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See also: -ㅂ and -ㅂ-
U+3142, ㅂ
HANGUL LETTER PIEUP

[U+3141]
Hangul Compatibility Jamo
[U+3143]
U+1107, ᄇ
HANGUL CHOSEONG PIEUP

[U+1106]
Hangul Jamo
[U+1108]
U+11B8, ᆸ
HANGUL JONGSEONG PIEUP

[U+11B7]
Hangul Jamo
[U+11B9]
U+3205, ㈅
PARENTHESIZED HANGUL PIEUP

[U+3204]
Enclosed CJK Letters and Months
[U+3206]
U+3265, ㉥
CIRCLED HANGUL PIEUP

[U+3264]
Enclosed CJK Letters and Months
[U+3266]
U+FFB2, ᄇ
HALFWIDTH HANGUL LETTER PIEUP

[U+FFB1]
Halfwidth and Fullwidth Forms
[U+FFB3]

Jeju[edit]

Pronunciation[edit]

Letter[edit]

(b)

  1. The Jeju consonant, ㅂ.

Korean[edit]

Stroke order
ㅂ (bieup) stroke order.png

Etymology[edit]

The Hunmin Jeongeum Haerye, the treatise introducing the principles behind the Korean alphabet written by its inventor King Sejong in 1446, explains that this glyph was derived by adding a stroke to (m, “m”), which itself is a visual representation of a mouth, to represent the fact that both /m/ and /p/ are labial sounds. In Hunmin Jeongeum Haerye, is followed by and .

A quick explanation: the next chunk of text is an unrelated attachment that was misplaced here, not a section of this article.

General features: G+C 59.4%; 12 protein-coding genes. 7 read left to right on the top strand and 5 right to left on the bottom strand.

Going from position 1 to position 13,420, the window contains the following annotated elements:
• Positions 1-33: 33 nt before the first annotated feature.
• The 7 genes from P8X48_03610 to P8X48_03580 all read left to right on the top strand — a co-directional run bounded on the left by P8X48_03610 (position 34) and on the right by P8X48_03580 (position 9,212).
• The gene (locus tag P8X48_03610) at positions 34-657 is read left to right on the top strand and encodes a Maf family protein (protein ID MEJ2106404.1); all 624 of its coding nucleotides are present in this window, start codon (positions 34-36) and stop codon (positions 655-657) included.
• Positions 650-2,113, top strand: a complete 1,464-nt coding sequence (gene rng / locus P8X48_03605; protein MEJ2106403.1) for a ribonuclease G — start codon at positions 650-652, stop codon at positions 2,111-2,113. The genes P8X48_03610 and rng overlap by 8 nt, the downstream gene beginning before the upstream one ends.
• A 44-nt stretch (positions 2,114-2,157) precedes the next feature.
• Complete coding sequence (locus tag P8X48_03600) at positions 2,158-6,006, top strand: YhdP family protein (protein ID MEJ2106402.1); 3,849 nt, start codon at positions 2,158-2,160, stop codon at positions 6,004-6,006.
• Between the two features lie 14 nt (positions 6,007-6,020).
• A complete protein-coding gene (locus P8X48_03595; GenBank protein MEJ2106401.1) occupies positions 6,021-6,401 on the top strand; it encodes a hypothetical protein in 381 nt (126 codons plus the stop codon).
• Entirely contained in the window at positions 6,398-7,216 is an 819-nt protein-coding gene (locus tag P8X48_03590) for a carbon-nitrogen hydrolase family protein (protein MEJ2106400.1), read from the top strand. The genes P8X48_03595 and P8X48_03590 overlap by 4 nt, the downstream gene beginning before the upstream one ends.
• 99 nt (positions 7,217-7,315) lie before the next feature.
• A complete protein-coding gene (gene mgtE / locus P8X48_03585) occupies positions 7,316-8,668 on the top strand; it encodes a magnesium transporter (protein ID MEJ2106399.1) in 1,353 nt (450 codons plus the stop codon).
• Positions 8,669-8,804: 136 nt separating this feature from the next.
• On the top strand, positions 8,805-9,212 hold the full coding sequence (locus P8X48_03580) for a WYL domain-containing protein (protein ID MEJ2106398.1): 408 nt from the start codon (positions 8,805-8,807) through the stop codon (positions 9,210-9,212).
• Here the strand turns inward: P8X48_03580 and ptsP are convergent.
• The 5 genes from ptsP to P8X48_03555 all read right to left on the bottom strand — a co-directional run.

Gari Ledyard proposes that Sejong derived from the 'Phags-pa letter (p) turned rightwards, and that was in fact created by removing the upper part of . Ledyard gives evidence that Sejong was inspired by 'Phags-pa for the basic glyph forms, although he changed the shapes of the letters drastically in order to enhance the simplicity and rationality of his script, and the ultimate shape of the letters may indeed have been influenced by that of the speech organs (Ledyard 1997).

Pronunciation[edit]

Symbol[edit]

(b)

  1. 비읍 (bieup, “bieup”), the sixth jamo (letter) of Hangul, the Korean alphabet; the unaspirated bilabial plosive (/p/)

Derived terms[edit]

  • (p, “p”)
  • (m, “m”) (in Ledyard's account)

See also[edit]

  • (unaspirated plosive jamo): (d, “d”), (g, “g”)
  • (bilabial jamo): (m, “m”), (p, “p”)